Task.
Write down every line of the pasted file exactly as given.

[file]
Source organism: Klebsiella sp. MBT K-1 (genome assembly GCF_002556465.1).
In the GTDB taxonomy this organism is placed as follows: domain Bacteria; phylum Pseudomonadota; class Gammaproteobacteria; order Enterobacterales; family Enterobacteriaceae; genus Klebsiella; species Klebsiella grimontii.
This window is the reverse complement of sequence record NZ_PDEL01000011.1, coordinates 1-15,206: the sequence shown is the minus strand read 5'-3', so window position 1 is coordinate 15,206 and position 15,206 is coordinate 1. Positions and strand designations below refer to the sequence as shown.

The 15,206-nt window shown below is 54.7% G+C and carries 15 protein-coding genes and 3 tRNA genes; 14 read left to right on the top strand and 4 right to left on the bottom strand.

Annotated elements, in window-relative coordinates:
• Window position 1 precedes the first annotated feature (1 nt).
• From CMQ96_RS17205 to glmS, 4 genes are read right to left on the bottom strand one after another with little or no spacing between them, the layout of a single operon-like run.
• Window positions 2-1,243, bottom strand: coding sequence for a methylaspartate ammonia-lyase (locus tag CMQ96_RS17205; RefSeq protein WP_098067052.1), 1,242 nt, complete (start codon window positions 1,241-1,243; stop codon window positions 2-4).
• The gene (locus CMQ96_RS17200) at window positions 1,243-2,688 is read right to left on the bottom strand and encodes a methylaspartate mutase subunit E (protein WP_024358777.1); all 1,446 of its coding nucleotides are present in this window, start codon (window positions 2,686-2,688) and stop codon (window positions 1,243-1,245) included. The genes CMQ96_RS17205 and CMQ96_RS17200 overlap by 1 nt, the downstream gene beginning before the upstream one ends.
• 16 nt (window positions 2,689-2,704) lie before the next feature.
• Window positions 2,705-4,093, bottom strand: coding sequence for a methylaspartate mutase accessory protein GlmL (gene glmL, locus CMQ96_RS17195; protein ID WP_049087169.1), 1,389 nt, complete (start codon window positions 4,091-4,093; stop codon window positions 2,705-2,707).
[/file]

Source organism: Klebsiella sp. MBT K-1 (genome assembly GCF_002556465.1).
In the GTDB taxonomy this organism is placed as follows: domain Bacteria; phylum Pseudomonadota; class Gammaproteobacteria; order Enterobacterales; family Enterobacteriaceae; genus Klebsiella; species Klebsiella grimontii.
This window is the reverse complement of sequence record NZ_PDEL01000011.1, coordinates 1-15,206: the sequence shown is the minus strand read 5'-3', so window position 1 is coordinate 15,206 and position 15,206 is coordinate 1. Positions and strand designations below refer to the sequence as shown.

The 15,206-nt window shown below is 54.7% G+C and carries 15 protein-coding genes and 3 tRNA genes; 14 read left to right on the top strand and 4 right to left on the bottom strand.

Annotated elements, in window-relative coordinates:
• Window position 1 precedes the first annotated feature (1 nt).
• From CMQ96_RS17205 to glmS, 4 genes are read right to left on the bottom strand one after another with little or no spacing between them, the layout of a single operon-like run.
• Window positions 2-1,243, bottom strand: coding sequence for a methylaspartate ammonia-lyase (locus tag CMQ96_RS17205; RefSeq protein WP_098067052.1), 1,242 nt, complete (start codon window positions 1,241-1,243; stop codon window positions 2-4).
• The gene (locus CMQ96_RS17200) at window positions 1,243-2,688 is read right to left on the bottom strand and encodes a methylaspartate mutase subunit E (protein WP_024358777.1); all 1,446 of its coding nucleotides are present in this window, start codon (window positions 2,686-2,688) and stop codon (window positions 1,243-1,245) included. The genes CMQ96_RS17205 and CMQ96_RS17200 overlap by 1 nt, the downstream gene beginning before the upstream one ends.
• 16 nt (window positions 2,689-2,704) lie before the next feature.
• Window positions 2,705-4,093, bottom strand: coding sequence for a methylaspartate mutase accessory protein GlmL (gene glmL, locus CMQ96_RS17195; protein ID WP_049087169.1), 1,389 nt, complete (start codon window positions 4,091-4,093; stop codon window positions 2,705-2,707).